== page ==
Thai Prime Minister Thaksin Shinawatra left on Wednesday for neighbouring Myanmar, where he was due to have a rare meeting with the junta's reclusive leader, Senior General Than Shwe.
"It's for bilateral talks between two leaders on a variety of issues," Thaksin told reporters before leaving.
Thai officials provided few details on the hastily arranged trip but said the meeting would take place on Wednesday afternoon in Myanmar's new administrative capital, a place that few outsiders have seen.
Thaksin was due to return home later in the evening.
Most of Myanmar's government and military offices moved in February to a jungle compound, which Than Shwe has dubbed the "abode of the king," outside the central town of Pyinmana.
Thaksin made the trip with his army chief, General Sonthi Boonyarataglin, as well as Agriculture Minister Sudarat Keyuraphan, Foreign Minister Kantathi Supahmongkhon, and Environment Minister Yongyuth Tiyapairat.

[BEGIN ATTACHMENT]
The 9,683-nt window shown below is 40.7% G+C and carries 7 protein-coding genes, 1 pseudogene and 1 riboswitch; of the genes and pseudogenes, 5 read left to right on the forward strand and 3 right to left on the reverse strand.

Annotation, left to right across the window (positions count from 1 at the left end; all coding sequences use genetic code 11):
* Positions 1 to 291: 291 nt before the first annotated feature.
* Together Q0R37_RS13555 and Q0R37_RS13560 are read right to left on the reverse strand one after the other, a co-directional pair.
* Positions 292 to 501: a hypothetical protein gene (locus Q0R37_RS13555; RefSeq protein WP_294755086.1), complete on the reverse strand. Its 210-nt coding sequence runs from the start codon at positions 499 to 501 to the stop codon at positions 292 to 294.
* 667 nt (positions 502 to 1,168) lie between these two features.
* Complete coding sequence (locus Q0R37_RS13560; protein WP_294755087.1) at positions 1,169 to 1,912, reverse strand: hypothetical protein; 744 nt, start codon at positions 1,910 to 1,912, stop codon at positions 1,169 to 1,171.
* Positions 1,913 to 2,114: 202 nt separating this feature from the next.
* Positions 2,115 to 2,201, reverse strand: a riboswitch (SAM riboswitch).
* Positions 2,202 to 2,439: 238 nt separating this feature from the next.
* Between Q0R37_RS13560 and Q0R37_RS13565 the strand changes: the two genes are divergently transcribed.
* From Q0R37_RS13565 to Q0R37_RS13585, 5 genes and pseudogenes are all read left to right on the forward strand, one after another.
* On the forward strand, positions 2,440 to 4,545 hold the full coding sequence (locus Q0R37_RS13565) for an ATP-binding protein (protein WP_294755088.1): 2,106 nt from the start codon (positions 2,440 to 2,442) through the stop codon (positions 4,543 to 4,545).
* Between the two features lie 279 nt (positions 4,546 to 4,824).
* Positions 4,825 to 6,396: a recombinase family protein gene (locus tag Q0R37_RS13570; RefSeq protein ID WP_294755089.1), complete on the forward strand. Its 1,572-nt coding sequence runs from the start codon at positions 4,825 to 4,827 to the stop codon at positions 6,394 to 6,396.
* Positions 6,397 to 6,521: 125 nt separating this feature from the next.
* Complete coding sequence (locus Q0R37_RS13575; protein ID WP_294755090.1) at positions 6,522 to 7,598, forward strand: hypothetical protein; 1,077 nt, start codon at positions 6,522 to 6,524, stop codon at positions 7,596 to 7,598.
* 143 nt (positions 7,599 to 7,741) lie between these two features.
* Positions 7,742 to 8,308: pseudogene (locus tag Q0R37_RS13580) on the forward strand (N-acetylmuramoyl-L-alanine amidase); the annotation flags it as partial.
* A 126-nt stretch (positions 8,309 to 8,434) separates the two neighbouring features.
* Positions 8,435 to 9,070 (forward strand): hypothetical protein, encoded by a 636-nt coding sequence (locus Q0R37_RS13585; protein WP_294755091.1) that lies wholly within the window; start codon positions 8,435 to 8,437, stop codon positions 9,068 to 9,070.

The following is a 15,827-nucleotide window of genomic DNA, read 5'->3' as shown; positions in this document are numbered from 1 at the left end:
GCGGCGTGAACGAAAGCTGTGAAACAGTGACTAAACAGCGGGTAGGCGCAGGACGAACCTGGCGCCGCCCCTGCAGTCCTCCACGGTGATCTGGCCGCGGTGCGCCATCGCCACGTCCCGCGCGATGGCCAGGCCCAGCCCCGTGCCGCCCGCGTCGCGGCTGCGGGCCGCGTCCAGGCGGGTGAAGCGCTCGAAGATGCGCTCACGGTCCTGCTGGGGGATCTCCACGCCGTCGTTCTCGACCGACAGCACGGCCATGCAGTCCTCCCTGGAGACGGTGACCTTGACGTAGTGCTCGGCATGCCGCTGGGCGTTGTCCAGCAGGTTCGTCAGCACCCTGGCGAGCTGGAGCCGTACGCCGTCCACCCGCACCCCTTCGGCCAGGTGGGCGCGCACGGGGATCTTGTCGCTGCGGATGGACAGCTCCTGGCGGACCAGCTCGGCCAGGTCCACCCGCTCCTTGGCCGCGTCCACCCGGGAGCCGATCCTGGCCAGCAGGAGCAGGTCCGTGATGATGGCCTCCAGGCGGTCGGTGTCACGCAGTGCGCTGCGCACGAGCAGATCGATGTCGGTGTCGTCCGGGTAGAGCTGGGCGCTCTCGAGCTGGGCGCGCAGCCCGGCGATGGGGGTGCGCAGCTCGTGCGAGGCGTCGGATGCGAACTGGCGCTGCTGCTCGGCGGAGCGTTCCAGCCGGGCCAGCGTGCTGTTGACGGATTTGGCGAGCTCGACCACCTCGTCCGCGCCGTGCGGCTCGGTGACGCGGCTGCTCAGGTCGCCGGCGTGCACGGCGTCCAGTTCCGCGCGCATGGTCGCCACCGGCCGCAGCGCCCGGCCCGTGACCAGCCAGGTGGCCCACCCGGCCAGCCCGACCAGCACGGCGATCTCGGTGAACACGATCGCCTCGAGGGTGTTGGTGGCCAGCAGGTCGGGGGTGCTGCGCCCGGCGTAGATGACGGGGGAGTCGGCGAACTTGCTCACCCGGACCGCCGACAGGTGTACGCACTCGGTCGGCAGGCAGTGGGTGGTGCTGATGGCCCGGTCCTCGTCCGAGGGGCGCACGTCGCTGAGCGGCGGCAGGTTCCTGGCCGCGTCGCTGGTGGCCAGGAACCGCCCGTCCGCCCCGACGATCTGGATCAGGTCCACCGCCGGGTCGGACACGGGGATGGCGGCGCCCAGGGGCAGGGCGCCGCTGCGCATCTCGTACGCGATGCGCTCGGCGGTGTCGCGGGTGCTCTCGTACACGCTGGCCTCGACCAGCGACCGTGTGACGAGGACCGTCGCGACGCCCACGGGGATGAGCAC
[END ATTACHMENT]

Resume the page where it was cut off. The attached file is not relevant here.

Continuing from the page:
The visit comes amid growing international pressure on Myanmar, formerly known as Burma.
US President George W Bush on Tuesday renewed economic sanctions on Myanmar over its failure to make democratic reforms and its human rights abuses, including the house arrest of pro-democracy leader Aung San Suu Kyi.
Last week Myanmar was the subject of heated debate at a meeting of the Association of Southeast Asian Nations, which also expressed concern over the regime's failure to move toward democracy.
While Thailand has also urged Myanmar to free Aung San Suu Kyi and make "tangible progress" toward reforms, Bangkok maintains close economic ties with the military-ruled state.
Thailand's largest energy firm PTT Plc said Monday it had joined the race against China and India in a bid for exclusive rights to Myanmar's northwestern natural gas reserves.
Thailand already pipes about one billion cubic feet of gas per day from Myanmar's offshore reserves in the southeast in the Andaman Sea.
Energy-hungry Thailand is also financing the construction of a series of dams on Myanmar's rivers near the border to generate electricity for its own needs.